The fair was held from 12-4 p.m. on June 11 at the Will Rogers Memorial Center Exhibit Hall.
From the time they arrived to the time they left, the recent graduates had the opportunity to explore to a number of resources, mainly prospective employers who set up tables at Will Rogers.
Alma Charles is the Career and Technical Education (CTE) Director for Fort Worth ISD. She said that the over 100 businesses present represented a wide range of interests.
“We try to ensure the students have the opportunity to interview in areas they have studied,” she said.
She said that Fort Worth ISD offers 50 types of programs, ranging from aviation to welding. Students who participate in the programs begin in 9th grade and follow a “coherent sequence of courses,” Charles said.
Students begin with principles classes then progress to actual field studies and internships. Charles added that for any industry that requires certification, Fort Worth ISD will pay for the test.
Upon arriving at the hiring fair, students went to an orientation session. The session described what the process would be like, and leaders offered tips to help students make the most of the experience.
Many local businesses partnered with the hiring fair to provide additional services for students.
Judy Shannon is the Director of Agency Relations with VolunteerNow, a non-profit that provides appropriate professional attire for the students. Ladies could choose from a selection of dresses and blouses and men could pick out formal shirts and ties. The students could keep the items upon leaving.
Toni Guy stylists also volunteered on-site to offer hair and make-up touch-ups free of charge for the students.
The Girl Scouts of Texas Oklahoma Plains sponsored an area specifically for resumes. Several volunteers sat at tables to help students create or revise their resumes. Each student could then print ten copies.
Charles said volunteers also help with setting up professional and appropriate email accounts for the students.
A new addition to the fair this year was a waiting area for parents, Charles said. Tarrant County College and the Education Opportunity Center were present to provide parents with information on attending and financing college.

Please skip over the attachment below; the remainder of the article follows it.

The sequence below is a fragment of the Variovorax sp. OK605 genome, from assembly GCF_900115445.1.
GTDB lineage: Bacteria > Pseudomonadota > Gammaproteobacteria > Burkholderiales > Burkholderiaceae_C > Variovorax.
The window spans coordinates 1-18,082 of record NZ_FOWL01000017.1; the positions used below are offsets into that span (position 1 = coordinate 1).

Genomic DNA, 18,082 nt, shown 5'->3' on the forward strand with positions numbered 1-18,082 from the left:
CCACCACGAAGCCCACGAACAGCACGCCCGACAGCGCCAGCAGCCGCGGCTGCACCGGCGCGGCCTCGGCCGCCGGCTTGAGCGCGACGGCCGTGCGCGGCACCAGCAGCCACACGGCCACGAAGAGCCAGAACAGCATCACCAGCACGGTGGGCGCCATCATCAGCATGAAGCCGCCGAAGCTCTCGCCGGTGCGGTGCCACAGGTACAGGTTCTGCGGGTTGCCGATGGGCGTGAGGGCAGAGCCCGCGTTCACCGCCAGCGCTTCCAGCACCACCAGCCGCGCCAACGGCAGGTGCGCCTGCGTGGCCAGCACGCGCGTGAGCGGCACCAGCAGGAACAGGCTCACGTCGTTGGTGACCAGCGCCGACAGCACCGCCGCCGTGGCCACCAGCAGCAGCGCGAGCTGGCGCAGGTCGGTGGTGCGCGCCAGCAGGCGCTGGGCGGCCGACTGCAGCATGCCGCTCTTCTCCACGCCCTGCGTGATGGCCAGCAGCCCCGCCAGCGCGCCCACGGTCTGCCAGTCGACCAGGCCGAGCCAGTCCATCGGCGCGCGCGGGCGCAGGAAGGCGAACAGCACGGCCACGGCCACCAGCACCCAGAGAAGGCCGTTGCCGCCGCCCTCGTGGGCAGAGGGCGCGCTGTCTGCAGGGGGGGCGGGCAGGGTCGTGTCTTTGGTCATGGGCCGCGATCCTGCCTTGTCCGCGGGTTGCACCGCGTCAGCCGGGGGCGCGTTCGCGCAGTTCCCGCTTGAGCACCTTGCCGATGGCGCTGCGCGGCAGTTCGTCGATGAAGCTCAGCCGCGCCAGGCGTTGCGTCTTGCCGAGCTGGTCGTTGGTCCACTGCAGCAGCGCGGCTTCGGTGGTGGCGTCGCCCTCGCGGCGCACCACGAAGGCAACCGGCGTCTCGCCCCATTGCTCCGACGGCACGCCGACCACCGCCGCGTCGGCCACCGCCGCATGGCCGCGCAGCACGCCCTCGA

In the main networking room, around 100 businesses had representatives at tables waiting to speak with students.
Marciela Arellano was there from the Hilton DFW Hotels. She said it was her first time at the event, but she came prepared.
“I think it really helps to have displays,” she said. “The more goodies you have, the more applicants you attract.”
Many tables had displays, from the Marine Corps to Taco Bell.
Prospective employees could walk around and speak with representatives from the different companies to learn more about part-time and full-time positions.
Some recent graduates in line to enter the main room said they were excited for the opportunity.
“It is cool to have the companies all in one place,” said Dominic Taylor, a recent Fort Worth ISD graduate.
According to a newsletter sent out by Fort Worth ISD, the fair has been recognized for two decades as one of the largest employer-attended job fairs in Fort Worth and Tarrant County.
Partners for Hiring Fair 2015 included the Fort Worth Chamber, Fort Worth Hispanic Chamber, Fort Worth Metropolitan Black Chamber, Girl Scouts of Texas Oklahoma Plains, Goodwill Industries of Fort Worth, VolunteerNow and Workforce Solutions for Tarrant County.
To learn more about the hiring fair or become a partner, visit www.FortWorthISD.org and search “hiring fair.”